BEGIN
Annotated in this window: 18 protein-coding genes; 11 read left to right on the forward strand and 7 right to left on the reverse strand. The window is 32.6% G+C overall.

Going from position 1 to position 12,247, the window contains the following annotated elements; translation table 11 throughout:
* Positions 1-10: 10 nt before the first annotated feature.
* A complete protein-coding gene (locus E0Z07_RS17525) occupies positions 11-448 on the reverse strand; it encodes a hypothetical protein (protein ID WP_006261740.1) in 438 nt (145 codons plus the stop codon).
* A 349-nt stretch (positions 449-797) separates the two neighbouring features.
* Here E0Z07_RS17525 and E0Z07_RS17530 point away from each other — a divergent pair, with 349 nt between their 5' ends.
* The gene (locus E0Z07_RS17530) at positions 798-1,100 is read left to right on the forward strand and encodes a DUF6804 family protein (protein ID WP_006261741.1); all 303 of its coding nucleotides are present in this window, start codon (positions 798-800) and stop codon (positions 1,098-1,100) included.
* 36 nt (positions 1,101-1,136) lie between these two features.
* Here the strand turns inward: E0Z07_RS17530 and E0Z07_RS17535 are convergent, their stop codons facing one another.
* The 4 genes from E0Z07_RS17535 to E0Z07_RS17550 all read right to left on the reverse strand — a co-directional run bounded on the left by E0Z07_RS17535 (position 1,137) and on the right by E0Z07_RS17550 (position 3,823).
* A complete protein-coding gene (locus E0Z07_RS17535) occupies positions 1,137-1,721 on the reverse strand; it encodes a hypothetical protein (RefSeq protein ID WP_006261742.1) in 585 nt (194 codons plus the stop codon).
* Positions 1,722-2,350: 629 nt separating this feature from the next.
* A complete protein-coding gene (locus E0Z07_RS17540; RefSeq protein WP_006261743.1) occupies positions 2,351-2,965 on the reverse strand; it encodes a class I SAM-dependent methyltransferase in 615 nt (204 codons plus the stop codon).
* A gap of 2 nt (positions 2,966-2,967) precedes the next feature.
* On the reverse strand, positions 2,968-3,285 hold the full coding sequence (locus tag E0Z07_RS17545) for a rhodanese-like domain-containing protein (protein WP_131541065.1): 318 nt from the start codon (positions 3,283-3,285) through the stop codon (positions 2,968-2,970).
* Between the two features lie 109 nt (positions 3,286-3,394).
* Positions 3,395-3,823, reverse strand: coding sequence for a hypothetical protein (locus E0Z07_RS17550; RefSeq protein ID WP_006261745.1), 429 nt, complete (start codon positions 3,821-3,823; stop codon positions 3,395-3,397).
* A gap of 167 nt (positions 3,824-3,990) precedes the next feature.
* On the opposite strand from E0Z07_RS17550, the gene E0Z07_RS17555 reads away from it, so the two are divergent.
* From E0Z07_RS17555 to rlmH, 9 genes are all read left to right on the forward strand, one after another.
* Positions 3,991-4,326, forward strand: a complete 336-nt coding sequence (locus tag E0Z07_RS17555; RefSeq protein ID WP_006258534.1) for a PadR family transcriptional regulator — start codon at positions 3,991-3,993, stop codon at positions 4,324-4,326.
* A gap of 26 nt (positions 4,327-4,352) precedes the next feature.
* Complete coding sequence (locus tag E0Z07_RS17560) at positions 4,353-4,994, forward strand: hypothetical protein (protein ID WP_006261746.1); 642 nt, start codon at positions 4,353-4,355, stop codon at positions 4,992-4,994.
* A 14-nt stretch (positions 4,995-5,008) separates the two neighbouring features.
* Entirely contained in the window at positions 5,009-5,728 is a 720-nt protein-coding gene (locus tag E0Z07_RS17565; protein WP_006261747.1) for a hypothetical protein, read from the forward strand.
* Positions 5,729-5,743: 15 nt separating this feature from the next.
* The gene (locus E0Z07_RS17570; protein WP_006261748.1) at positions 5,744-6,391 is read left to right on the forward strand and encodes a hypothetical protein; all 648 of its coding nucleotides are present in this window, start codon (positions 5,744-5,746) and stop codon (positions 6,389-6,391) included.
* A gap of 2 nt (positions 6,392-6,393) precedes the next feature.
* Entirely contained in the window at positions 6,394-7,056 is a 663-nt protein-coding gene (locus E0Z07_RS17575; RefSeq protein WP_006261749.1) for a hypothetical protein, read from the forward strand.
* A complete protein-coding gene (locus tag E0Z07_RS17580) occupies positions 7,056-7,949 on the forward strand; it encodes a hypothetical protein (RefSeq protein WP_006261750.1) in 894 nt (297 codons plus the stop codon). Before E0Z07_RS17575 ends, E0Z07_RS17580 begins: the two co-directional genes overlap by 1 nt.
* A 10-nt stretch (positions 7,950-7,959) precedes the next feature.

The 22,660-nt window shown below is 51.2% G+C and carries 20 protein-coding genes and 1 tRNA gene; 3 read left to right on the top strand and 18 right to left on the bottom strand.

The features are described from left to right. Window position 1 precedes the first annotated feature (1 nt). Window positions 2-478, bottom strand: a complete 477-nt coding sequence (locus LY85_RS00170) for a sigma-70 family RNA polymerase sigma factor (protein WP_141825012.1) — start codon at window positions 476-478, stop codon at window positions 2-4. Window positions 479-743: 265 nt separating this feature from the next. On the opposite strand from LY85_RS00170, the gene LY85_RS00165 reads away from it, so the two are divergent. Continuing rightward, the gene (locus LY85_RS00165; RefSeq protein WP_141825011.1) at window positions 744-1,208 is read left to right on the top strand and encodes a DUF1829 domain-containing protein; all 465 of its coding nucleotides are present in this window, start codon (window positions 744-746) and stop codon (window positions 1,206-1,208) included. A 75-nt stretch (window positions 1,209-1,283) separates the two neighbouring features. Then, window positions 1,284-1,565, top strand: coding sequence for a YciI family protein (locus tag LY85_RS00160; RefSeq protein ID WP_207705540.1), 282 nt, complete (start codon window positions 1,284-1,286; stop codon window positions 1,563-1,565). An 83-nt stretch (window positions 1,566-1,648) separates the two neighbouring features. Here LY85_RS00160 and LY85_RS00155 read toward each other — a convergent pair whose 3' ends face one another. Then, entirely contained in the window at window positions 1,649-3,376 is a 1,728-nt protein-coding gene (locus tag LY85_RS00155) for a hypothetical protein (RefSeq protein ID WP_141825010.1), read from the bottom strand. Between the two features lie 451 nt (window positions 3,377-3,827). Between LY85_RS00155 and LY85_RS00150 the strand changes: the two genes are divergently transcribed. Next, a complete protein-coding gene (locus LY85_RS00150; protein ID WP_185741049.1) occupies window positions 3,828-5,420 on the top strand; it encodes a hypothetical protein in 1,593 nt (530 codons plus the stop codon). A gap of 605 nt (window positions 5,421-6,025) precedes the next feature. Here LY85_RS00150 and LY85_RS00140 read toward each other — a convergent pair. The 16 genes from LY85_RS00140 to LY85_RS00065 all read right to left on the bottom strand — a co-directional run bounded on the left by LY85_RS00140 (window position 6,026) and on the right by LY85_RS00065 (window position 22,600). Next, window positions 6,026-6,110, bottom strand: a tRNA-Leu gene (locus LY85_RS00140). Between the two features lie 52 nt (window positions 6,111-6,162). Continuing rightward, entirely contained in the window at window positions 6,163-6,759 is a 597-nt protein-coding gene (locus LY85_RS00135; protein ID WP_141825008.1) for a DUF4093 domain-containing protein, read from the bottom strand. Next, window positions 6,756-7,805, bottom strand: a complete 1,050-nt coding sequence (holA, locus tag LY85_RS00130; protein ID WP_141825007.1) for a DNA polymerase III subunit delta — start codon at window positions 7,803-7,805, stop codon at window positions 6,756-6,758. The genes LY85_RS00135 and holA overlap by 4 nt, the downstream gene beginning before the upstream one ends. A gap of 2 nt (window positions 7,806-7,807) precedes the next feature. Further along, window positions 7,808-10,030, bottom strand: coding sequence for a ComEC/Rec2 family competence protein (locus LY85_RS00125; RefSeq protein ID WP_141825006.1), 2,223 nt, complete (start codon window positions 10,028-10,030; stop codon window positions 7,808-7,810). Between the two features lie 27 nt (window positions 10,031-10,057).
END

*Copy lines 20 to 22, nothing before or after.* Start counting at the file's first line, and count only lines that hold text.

* From E0Z07_RS17555 to rlmH, 9 genes are all read left to right on the forward strand, one after another.
* Positions 3,991-4,326, forward strand: a complete 336-nt coding sequence (locus tag E0Z07_RS17555; RefSeq protein ID WP_006258534.1) for a PadR family transcriptional regulator — start codon at positions 3,991-3,993, stop codon at positions 4,324-4,326.
* A gap of 26 nt (positions 4,327-4,352) precedes the next feature.